When I first moved from working on large, centralised ERP software to decentralised, cloud-based microservices, it was a task getting attuned to the difference in expected development time. Suddenly, weeks were hours, months were days and years were months.
The new expected timelines were a lot more challenging and fun, and so was getting introduced to a new and upcoming architectural style for computer software.
Microservice architecture presents a paradigmatic shift to the way software interacts with organisational processes, one which can possibly transform industrial ecosystems, if taken up by stakeholders with method and fervour.
What are microservices?
The Microservice architectural style is based upon dividing the industrial or organisational ecosystem into interconnected but disparate functions or processes, and then having multiple services which perform functionalities specific to their process, and interact together only when necessary.
Thus, these services operate independently of each other for the most part, though exchange information and invoke functionalities in other services across the ecosystem when the processes so desire.
For example, in a small ecosystem typical of the logistics industry, the delivery recipient, the delivery agent and the warehouse manager all use different services to process and track a shipment:
- Information about the shipment moves from the operations manager to the delivery agent once the shipment is assigned to a particular delivery agent
- Delivery agent captures proof of delivery and marks the shipment as delivered. The customer can then fill feedback for the service rendered by the delivery agent
- The feedback can be accessed and analysed by the operations manager to detect and analyse possible anomalies and improve customer satisfaction
Microservices are flexible, efficient and require less effort to implement and maintain as compared to traditional software. As against the latter, the former don’t rely on centralisation of functionalities and subsequent access control.
How are microservices designed?
Purity in functionalities-: Functionalities involved in a particular process flow are isolated in a service that is intended for it
Independence of a service-: These isolated functionalities are performed solely by the service they are isolated in, and no service depends on the other for the sake of this
Loose coupling-: The services are coupled together in a manner that allows interchange of data and cross-invocation of functionalities, but only when necessary
Decentralisation:- To have no centralised, master-service that holds capabilities across the entire range of microservices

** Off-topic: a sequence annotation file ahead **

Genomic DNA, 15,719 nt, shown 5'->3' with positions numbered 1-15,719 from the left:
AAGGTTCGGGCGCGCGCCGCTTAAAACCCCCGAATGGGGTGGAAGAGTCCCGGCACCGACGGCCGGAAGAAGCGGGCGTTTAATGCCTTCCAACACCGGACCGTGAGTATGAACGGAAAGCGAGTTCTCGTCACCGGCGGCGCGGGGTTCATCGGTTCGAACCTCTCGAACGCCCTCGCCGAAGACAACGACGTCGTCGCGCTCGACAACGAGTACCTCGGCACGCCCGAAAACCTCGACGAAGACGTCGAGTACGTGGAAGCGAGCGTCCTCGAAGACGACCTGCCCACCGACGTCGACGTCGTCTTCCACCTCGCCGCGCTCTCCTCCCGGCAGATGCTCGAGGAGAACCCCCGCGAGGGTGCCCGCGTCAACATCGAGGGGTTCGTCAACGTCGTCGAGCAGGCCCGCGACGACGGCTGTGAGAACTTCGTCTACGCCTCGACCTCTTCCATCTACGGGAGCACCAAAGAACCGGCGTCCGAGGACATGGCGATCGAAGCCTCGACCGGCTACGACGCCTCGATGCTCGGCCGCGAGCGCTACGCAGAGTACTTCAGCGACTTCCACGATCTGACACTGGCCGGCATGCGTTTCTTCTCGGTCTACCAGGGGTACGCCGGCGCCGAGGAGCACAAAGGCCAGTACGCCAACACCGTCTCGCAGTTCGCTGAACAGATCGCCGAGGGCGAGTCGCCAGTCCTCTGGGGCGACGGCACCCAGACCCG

Chaining, but no hierarchy
To accomplish a complex business scenario, functionalities across different microservices can be chained, but there is no hierarchy among the services to this effect
Independent Development, Deployment and Maintenance
The software development lifecycle of one microservice should not affect that of the other
Use of software with this architectural design can benefit organisations and industries that have a complex and disparate set of actors and processes in their ecosystem.
The logistics industry is one such industry, that can be impacted positively and potentially transformed by proactive implementation of such software.
Transformative potential in logistics industry
The logistics industry has organisations having operations in far-flung areas and across time zones. They engage with both business and retail customers, and their employees are engaged in roles requiring varied capabilities and expertise.
By virtue of enabling transportation of physical goods, having an efficient, transparent and robust set of players in the logistics industry is essential to the economic growth of any nation, and to global trade.
In an operations heavy environment such as that in the logistics industry, where financial cost and time taken are critical variables, such software holds transformative potential. In such an ecosystem, which is always preoccupied with executing the processes fast, there is a tendency to take the path-of-least-resistance when managing information and keeping records. This often gives rise to an adhocism of sorts, and ultimately ends up increasing the cost and time involved.
Additionally, this increases the probability of loss of shipments — which causes loss of money and time to the customers, and is thus a negative influence on the organisation’s relationship with its customers.
The very variables that need to be improved upon end up worsening. Further, no entity can be clearly held accountable and none of the losses can be remedied. This scenario is just as unwelcome as it sounds and is quite often a situation most parties in the logistics space find themselves in.
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